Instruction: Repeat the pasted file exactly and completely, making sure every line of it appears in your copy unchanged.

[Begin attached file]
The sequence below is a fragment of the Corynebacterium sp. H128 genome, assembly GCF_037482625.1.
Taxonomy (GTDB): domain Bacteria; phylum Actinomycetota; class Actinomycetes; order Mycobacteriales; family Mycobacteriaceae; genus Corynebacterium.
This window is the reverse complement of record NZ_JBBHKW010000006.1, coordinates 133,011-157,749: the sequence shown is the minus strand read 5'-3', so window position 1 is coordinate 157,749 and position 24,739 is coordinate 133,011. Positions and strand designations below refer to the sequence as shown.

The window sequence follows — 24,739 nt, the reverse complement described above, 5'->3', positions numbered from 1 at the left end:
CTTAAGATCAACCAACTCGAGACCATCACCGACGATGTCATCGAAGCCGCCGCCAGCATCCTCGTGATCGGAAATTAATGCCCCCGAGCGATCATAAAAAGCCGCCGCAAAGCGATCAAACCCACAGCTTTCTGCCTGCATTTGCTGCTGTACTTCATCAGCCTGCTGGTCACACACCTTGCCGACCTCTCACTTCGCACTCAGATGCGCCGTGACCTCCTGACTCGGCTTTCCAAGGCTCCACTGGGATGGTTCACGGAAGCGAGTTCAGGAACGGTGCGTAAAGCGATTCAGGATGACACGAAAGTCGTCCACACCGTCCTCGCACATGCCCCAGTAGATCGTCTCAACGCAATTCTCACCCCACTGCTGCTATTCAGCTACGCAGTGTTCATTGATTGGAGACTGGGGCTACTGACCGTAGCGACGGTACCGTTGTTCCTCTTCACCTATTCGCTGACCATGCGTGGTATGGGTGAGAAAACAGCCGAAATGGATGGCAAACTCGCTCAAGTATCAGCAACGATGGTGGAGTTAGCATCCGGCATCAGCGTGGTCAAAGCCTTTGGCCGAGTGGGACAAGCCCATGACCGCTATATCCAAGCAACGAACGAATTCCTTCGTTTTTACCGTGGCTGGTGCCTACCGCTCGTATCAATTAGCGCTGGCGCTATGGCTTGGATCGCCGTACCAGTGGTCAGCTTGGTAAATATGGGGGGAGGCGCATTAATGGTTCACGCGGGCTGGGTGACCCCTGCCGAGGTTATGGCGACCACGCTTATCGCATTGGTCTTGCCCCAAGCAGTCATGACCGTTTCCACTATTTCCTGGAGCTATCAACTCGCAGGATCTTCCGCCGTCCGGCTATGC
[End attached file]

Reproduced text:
The sequence below is a fragment of the Corynebacterium sp. H128 genome, assembly GCF_037482625.1.
Taxonomy (GTDB): domain Bacteria; phylum Actinomycetota; class Actinomycetes; order Mycobacteriales; family Mycobacteriaceae; genus Corynebacterium.
This window is the reverse complement of record NZ_JBBHKW010000006.1, coordinates 133,011-157,749: the sequence shown is the minus strand read 5'-3', so window position 1 is coordinate 157,749 and position 24,739 is coordinate 133,011. Positions and strand designations below refer to the sequence as shown.

The window sequence follows — 24,739 nt, the reverse complement described above, 5'->3', positions numbered from 1 at the left end:
CTTAAGATCAACCAACTCGAGACCATCACCGACGATGTCATCGAAGCCGCCGCCAGCATCCTCGTGATCGGAAATTAATGCCCCCGAGCGATCATAAAAAGCCGCCGCAAAGCGATCAAACCCACAGCTTTCTGCCTGCATTTGCTGCTGTACTTCATCAGCCTGCTGGTCACACACCTTGCCGACCTCTCACTTCGCACTCAGATGCGCCGTGACCTCCTGACTCGGCTTTCCAAGGCTCCACTGGGATGGTTCACGGAAGCGAGTTCAGGAACGGTGCGTAAAGCGATTCAGGATGACACGAAAGTCGTCCACACCGTCCTCGCACATGCCCCAGTAGATCGTCTCAACGCAATTCTCACCCCACTGCTGCTATTCAGCTACGCAGTGTTCATTGATTGGAGACTGGGGCTACTGACCGTAGCGACGGTACCGTTGTTCCTCTTCACCTATTCGCTGACCATGCGTGGTATGGGTGAGAAAACAGCCGAAATGGATGGCAAACTCGCTCAAGTATCAGCAACGATGGTGGAGTTAGCATCCGGCATCAGCGTGGTCAAAGCCTTTGGCCGAGTGGGACAAGCCCATGACCGCTATATCCAAGCAACGAACGAATTCCTTCGTTTTTACCGTGGCTGGTGCCTACCGCTCGTATCAATTAGCGCTGGCGCTATGGCTTGGATCGCCGTACCAGTGGTCAGCTTGGTAAATATGGGGGGAGGCGCATTAATGGTTCACGCGGGCTGGGTGACCCCTGCCGAGGTTATGGCGACCACGCTTATCGCATTGGTCTTGCCCCAAGCAGTCATGACCGTTTCCACTATTTCCTGGAGCTATCAACTCGCAGGATCTTCCGCCGTCCGGCTATGC